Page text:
Citigroup Inc., Deutsche Bank AG and Barclays Plc gained more than 7 percent in Europe. Societe Generale SA rallied 6.3 percent after posting a profit and saying it doesn't need more capital.
The MSCI World Index added 3.7 percent to 1,033.77 at 11:50 a.m., bringing its two-day advance to 14 percent, the most since records began in 1970. The U.S. investment in nine of the nation's biggest banks, including Citigroup and Goldman Sachs Group Inc. would come after France, Germany, Spain, the Netherlands and Austria pledged 1.3 trillion euros ($1.8 trillion) to guarantee bank loans and take stakes in lenders.
European stocks and U.S. index futures extended gains after money-market rates declined. The cost of borrowing in dollars for one week fell the most in almost a month, the British Bankers' Association said.
Europe's Dow Jones Stoxx 600 Index climbed 5.6 percent. The MSCI Asia Pacific Index surged 9.3 percent today, the most since 1998, with Japan's Nikkei jumping 14 percent as trading resumed following yesterday's public holiday.
National benchmarks advanced in all of the 18 western European markets except Iceland. The U.K.'s FTSE 100 climbed 6.1 percent as BHP Billiton Ltd. and Cadbury Plc gained. France's CAC 40 also jumped 6.1 percent as Total SA advanced. Germany's DAX rallied 5.5 percent.
Standard & Poor's 500 Index futures added 2.9 percent today, following yesterday's biggest rally in seven decades for the S&P 500.
The Stoxx 600 advanced 9.9 percent yesterday, clawing back more than a third of last week's 22 percent slump. The index has dropped 35 percent in 2008 as concern that frozen credit markets will trigger a recession erased about $28 trillion in value from global stock markets.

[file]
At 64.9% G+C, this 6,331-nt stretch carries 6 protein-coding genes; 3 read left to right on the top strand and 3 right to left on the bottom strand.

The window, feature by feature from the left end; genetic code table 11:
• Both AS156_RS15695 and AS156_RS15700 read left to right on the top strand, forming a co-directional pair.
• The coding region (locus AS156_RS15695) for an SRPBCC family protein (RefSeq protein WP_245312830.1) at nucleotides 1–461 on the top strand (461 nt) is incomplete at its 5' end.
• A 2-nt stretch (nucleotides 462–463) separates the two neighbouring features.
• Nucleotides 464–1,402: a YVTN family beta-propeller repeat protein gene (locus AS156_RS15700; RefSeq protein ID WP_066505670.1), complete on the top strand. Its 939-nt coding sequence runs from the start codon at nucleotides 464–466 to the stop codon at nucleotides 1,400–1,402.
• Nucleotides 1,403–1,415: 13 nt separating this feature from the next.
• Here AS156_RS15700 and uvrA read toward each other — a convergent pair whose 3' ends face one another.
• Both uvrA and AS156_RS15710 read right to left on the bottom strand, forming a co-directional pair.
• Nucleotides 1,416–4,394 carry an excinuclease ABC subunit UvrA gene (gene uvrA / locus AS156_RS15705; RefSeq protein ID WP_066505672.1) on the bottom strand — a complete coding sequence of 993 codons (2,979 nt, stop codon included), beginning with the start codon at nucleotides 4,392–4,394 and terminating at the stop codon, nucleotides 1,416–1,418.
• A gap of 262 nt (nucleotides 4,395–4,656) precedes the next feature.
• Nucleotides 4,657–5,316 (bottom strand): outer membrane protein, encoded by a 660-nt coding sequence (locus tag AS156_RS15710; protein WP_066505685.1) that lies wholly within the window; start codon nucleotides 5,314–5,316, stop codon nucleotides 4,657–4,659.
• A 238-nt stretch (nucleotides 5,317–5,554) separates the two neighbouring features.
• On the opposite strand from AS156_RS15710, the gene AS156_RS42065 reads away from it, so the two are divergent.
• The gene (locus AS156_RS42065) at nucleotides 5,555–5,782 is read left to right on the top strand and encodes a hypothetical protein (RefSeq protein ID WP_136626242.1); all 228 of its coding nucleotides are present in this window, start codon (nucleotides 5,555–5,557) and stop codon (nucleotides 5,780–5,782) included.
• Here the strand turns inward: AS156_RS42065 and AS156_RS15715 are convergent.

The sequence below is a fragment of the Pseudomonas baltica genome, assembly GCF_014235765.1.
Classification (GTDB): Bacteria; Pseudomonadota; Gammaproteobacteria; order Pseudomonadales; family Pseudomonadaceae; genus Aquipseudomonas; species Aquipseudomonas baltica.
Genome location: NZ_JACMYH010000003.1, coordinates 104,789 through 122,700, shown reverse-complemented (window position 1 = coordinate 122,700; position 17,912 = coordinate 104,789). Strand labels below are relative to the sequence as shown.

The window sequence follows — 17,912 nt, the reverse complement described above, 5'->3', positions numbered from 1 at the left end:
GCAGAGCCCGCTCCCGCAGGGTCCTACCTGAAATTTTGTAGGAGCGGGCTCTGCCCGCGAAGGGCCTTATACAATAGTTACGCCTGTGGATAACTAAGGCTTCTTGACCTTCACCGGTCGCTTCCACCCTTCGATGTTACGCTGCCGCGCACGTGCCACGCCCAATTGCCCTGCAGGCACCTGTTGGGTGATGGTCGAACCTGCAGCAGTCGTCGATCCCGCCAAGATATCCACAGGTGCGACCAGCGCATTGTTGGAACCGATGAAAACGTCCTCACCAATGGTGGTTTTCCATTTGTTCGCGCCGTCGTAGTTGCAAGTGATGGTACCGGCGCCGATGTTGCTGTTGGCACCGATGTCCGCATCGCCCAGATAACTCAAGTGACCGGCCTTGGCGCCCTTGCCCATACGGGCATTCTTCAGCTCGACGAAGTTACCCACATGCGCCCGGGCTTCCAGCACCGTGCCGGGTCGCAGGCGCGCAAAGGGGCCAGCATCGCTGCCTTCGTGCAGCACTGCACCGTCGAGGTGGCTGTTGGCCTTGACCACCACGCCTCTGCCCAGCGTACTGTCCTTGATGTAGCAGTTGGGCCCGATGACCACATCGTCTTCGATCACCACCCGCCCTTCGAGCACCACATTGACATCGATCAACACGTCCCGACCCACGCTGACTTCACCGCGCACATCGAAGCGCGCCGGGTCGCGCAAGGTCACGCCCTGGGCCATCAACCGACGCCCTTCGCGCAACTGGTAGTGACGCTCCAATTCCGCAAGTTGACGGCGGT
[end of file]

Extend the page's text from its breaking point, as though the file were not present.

Japanese stocks rallied, driving the Nikkei 225 Stock Average to its biggest gain on record, as U.S. and European government plans to buy bank stakes boosted confidence that global financial markets will avoid collapse. The Nikkei climbed 14.2 percent, rebounding from the worst week in its 59-year history.
Australian stocks gained for a second day, led by banks, energy and resources companies, on speculation U.S. measures to rescue the financial system will help revive the global economy. Australia's benchmark S&P/ASX 200 Index jumped 3.7 percent to 4,335.20 at the close in Sydney today, extending yesterday's 5.6 percent advance.
Indian stocks rose, with the benchmark index climbing to its highest in a week, after U.S. and European governments agreed to buy stakes in their banks to re- energize credit markets and avert recession. The Bombay Stock Exchange's Sensitive Index, or Sensex, rose 174.31, or 1.5 percent, to 11,483.40, extending yesterday's 7.4 percent advance.
China's stocks fell, with the benchmark index reversing gains in the last half hour of trading, led by steelmakers and brokerages on signs of slowing earnings. The CSI 300 Index, which tracks yuan-denominated A shares listed on China's two exchanges, retreated 2.6 percent to 1,934.62 at the close, erasing an earlier gain of as much as 3.8 percent.
Russian stocks surged, led by banks OAO Sberbank and VTB Group, as U.S. and European governments agreed to buy stakes in banks to avert a collapse in financial markets and bolster economic growth. The ruble-denominated Micex Index jumped 11 percent to 741.14, trimming its loss this year to 61 percent.